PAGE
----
In the retail sector, blockchain offers four main benefits – lower costs, faster payments, improved security and transparency. It contributes to cost savings for retailers due to the decentralised automation of transactions and application interoperability, thus eliminating administrative costs. Similarly, blockchain facilitates faster payments by eliminating the need for a centralised infrastructure. The distributed nature of blockchain provides an unprecedented level of protection from cyberattacks, while also providing transparency in transactions. A key application of block­chain in retail is smart contracts, which allow retailers to form binding agreements with wholesalers and ensure compliance with the terms of the deal. In the event of a breach, the contract is frozen. Walmart is now using blockchain to create an automated process for handling invoices and payments of its 70 third-party freight carriers.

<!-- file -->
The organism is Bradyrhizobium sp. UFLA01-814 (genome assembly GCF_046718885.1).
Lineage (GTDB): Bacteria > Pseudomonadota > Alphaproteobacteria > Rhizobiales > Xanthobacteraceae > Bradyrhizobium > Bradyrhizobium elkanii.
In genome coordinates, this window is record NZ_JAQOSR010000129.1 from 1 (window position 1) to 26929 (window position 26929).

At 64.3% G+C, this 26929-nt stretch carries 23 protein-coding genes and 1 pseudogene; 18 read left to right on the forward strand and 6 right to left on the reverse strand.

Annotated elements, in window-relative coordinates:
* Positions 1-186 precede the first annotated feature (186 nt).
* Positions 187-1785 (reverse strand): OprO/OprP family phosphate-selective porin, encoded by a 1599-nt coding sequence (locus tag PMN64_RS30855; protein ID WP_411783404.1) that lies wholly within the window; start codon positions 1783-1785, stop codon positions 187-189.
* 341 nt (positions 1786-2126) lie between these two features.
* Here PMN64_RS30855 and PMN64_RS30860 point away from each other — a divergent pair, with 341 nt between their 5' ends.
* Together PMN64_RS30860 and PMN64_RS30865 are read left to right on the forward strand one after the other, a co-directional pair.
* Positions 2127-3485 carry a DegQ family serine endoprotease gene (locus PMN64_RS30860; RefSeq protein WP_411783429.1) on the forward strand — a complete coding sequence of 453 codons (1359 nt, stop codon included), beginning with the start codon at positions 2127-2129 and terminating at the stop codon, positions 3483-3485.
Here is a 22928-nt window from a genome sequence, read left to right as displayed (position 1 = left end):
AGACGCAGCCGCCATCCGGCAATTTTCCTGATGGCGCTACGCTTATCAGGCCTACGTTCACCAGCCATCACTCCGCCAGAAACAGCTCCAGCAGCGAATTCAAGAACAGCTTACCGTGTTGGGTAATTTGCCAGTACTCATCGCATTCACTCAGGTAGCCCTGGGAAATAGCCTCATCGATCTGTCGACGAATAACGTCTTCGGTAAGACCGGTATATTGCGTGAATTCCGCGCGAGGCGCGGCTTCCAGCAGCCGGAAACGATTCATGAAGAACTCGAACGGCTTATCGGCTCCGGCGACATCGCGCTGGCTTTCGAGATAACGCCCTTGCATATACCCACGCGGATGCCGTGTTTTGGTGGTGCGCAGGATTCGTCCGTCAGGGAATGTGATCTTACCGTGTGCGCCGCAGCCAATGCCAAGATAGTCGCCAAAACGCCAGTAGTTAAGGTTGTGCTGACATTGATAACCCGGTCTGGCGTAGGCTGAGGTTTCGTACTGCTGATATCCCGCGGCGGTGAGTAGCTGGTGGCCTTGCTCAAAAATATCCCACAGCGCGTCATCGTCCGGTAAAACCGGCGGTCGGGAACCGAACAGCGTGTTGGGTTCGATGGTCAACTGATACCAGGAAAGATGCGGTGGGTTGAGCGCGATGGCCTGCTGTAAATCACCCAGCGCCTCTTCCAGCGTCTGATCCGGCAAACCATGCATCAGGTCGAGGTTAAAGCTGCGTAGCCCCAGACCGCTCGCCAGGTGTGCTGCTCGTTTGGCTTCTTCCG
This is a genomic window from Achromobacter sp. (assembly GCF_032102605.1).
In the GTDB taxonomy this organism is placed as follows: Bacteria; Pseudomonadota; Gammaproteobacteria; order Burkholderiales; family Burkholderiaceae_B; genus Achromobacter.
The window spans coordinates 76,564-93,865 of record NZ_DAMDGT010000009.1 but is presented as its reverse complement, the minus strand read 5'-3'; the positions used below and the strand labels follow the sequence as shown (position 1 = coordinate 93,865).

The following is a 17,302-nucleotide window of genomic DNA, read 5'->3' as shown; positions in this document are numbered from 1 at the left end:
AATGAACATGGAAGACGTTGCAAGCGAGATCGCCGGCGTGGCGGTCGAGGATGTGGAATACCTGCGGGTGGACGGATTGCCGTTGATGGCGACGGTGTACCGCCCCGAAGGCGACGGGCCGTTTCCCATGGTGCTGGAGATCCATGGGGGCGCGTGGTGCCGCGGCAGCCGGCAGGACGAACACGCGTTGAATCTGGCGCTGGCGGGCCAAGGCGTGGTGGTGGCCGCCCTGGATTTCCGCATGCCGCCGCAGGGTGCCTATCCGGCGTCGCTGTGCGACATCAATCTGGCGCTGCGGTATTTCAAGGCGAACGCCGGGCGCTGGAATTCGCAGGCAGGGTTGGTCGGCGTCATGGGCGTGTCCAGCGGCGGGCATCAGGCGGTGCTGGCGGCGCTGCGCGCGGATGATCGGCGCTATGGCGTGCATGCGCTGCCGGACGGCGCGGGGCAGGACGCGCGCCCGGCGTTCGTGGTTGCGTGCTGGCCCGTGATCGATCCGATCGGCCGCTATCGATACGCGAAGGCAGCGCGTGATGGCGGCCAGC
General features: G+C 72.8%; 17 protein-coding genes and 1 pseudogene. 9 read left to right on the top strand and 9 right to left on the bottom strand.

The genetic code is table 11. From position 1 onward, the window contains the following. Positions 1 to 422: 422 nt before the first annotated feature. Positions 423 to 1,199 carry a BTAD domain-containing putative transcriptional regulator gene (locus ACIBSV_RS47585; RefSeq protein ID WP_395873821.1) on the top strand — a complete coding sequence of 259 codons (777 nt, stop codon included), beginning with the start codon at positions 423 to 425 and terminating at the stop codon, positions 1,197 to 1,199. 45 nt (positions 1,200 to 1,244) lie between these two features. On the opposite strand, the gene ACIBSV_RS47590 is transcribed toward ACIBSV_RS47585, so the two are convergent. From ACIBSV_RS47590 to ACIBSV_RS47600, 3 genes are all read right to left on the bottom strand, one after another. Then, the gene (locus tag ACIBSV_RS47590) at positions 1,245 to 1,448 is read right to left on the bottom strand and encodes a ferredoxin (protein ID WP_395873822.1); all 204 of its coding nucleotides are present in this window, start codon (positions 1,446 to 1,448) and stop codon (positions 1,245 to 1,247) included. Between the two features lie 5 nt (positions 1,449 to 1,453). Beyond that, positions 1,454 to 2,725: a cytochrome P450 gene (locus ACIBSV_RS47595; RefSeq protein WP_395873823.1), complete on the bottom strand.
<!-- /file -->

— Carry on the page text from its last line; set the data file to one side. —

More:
Challenges and future outlook

Despite the significant potential of new-age technologies, many organisations have not made substantial progress and, thus, are missing opportunities. This situation can be attributed to several challenges such as budget constraints, increased complexity, lack of a skilled workforce and se­curity risks. Nevertheless, digital initiatives are set to gradually pick up pace in the sector as companies compete for brand awareness and sales in a rapidly evolving and competitive market. By 2026, retailers’ global investments in technologies are expected to reach $388 billion, growing by 18 per cent year on year.

Sarah Khan